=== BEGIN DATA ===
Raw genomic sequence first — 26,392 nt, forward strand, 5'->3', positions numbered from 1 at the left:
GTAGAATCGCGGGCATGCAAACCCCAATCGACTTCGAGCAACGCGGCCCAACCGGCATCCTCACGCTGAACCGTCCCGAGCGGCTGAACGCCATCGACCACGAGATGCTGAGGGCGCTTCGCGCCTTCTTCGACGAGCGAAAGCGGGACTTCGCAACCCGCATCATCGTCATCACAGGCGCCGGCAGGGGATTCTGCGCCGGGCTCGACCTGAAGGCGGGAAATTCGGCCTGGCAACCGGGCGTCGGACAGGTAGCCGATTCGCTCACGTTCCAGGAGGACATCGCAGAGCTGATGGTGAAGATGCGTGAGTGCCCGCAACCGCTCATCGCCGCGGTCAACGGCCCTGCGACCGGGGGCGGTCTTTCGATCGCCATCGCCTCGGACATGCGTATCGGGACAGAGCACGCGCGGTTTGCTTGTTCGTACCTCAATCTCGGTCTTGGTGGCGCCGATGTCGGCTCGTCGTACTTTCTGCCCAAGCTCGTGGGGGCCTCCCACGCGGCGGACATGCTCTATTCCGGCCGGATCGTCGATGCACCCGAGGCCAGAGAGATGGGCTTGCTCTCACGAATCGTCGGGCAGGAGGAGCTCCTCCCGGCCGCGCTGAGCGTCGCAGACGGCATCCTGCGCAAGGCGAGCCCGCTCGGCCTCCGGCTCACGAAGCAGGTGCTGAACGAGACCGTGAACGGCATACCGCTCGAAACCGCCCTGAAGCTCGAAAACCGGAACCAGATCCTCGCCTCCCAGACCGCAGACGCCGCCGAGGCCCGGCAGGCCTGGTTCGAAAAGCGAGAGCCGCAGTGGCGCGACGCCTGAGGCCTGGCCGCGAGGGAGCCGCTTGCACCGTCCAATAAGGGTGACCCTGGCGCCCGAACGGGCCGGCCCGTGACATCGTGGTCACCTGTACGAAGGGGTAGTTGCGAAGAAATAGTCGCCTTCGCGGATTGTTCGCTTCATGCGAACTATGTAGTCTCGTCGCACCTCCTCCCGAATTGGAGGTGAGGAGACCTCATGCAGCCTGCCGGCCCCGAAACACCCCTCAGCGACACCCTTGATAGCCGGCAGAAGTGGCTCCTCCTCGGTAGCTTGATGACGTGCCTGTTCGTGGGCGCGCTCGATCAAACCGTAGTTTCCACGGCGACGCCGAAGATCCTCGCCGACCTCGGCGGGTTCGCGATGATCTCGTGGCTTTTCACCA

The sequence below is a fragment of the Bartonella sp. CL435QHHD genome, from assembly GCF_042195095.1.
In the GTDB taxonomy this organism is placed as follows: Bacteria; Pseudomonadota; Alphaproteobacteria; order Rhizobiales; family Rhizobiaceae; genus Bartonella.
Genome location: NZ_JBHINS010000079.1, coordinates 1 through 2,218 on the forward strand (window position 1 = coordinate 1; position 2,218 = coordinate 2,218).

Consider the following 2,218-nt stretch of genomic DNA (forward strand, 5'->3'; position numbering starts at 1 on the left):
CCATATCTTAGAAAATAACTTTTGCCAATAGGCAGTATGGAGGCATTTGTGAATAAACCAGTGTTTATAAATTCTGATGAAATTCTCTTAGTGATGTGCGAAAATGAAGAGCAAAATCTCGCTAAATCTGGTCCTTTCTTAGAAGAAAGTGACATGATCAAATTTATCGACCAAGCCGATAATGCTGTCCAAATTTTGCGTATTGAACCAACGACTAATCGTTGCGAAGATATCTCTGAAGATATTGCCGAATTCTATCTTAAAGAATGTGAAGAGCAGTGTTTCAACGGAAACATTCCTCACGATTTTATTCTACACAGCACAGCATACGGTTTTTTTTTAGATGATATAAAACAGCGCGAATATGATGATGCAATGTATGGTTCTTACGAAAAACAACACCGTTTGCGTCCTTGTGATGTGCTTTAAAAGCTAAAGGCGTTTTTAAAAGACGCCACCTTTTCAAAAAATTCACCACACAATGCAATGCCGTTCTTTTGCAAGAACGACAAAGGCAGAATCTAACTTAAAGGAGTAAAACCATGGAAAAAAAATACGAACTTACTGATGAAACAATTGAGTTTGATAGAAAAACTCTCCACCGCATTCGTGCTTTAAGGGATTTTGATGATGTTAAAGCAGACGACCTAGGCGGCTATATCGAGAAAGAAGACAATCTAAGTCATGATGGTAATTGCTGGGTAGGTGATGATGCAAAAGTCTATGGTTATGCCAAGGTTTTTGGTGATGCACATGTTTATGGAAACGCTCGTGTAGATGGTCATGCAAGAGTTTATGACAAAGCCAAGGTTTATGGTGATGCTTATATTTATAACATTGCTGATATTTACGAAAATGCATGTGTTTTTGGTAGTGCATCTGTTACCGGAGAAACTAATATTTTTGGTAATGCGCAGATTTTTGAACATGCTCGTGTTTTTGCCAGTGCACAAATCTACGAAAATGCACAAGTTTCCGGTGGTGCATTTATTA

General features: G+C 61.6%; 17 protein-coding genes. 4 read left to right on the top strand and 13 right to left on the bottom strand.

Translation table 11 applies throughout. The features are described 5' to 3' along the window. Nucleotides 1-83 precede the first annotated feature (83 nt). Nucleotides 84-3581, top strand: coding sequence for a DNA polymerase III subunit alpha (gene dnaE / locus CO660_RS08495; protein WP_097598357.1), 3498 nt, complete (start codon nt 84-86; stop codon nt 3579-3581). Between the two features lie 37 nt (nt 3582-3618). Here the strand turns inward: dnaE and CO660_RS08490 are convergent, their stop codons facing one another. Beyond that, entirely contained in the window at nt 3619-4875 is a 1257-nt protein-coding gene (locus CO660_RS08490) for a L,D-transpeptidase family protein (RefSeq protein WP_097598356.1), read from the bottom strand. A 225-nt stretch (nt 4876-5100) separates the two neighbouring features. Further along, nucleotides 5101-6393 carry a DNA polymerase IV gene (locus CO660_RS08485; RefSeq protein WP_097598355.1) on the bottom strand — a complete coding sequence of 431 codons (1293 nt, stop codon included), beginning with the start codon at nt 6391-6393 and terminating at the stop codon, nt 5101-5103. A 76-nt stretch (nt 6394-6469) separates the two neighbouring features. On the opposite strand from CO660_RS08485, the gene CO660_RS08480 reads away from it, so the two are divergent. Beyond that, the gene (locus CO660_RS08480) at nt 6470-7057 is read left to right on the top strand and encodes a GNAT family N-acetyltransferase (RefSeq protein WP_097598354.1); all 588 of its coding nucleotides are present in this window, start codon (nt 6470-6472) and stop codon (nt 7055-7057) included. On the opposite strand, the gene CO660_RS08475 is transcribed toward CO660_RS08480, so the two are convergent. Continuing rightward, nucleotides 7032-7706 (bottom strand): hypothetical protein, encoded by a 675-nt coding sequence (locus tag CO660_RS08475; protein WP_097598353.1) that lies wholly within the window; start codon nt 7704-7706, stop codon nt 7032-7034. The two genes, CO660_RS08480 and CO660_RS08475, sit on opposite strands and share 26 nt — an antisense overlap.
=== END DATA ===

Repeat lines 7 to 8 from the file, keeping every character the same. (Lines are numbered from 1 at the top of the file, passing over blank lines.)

CCATATCTTAGAAAATAACTTTTGCCAATAGGCAGTATGGAGGCATTTGTGAATAAACCAGTGTTTATAAATTCTGATGAAATTCTCTTAGTGATGTGCGAAAATGAAGAGCAAAATCTCGCTAAATCTGGTCCTTTCTTAGAAGAAAGTGACATGATCAAATTTATCGACCAAGCCGATAATGCTGTCCAAATTTTGCGTATTGAACCAACGACTAATCGTTGCGAAGATATCTCTGAAGATATTGCCGAATTCTATCTTAAAGAATGTGAAGAGCAGTGTTTCAACGGAAACATTCCTCACGATTTTATTCTACACAGCACAGCATACGGTTTTTTTTTAGATGATATAAAACAGCGCGAATATGATGATGCAATGTATGGTTCTTACGAAAAACAACACCGTTTGCGTCCTTGTGATGTGCTTTAAAAGCTAAAGGCGTTTTTAAAAGACGCCACCTTTTCAAAAAATTCACCACACAATGCAATGCCGTTCTTTTGCAAGAACGACAAAGGCAGAATCTAACTTAAAGGAGTAAAACCATGGAAAAAAAATACGAACTTACTGATGAAACAATTGAGTTTGATAGAAAAACTCTCCACCGCATTCGTGCTTTAAGGGATTTTGATGATGTTAAAGCAGACGACCTAGGCGGCTATATCGAGAAAGAAGACAATCTAAGTCATGATGGTAATTGCTGGGTAGGTGATGATGCAAAAGTCTATGGTTATGCCAAGGTTTTTGGTGATGCACATGTTTATGGAAACGCTCGTGTAGATGGTCATGCAAGAGTTTATGACAAAGCCAAGGTTTATGGTGATGCTTATATTTATAACATTGCTGATATTTACGAAAATGCATGTGTTTTTGGTAGTGCATCTGTTACCGGAGAAACTAATATTTTTGGTAATGCGCAGATTTTTGAACATGCTCGTGTTTTTGCCAGTGCACAAATCTACGAAAATGCACAAGTTTCCGGTGGTGCATTTATTA

General features: G+C 61.6%; 17 protein-coding genes. 4 read left to right on the top strand and 13 right to left on the bottom strand.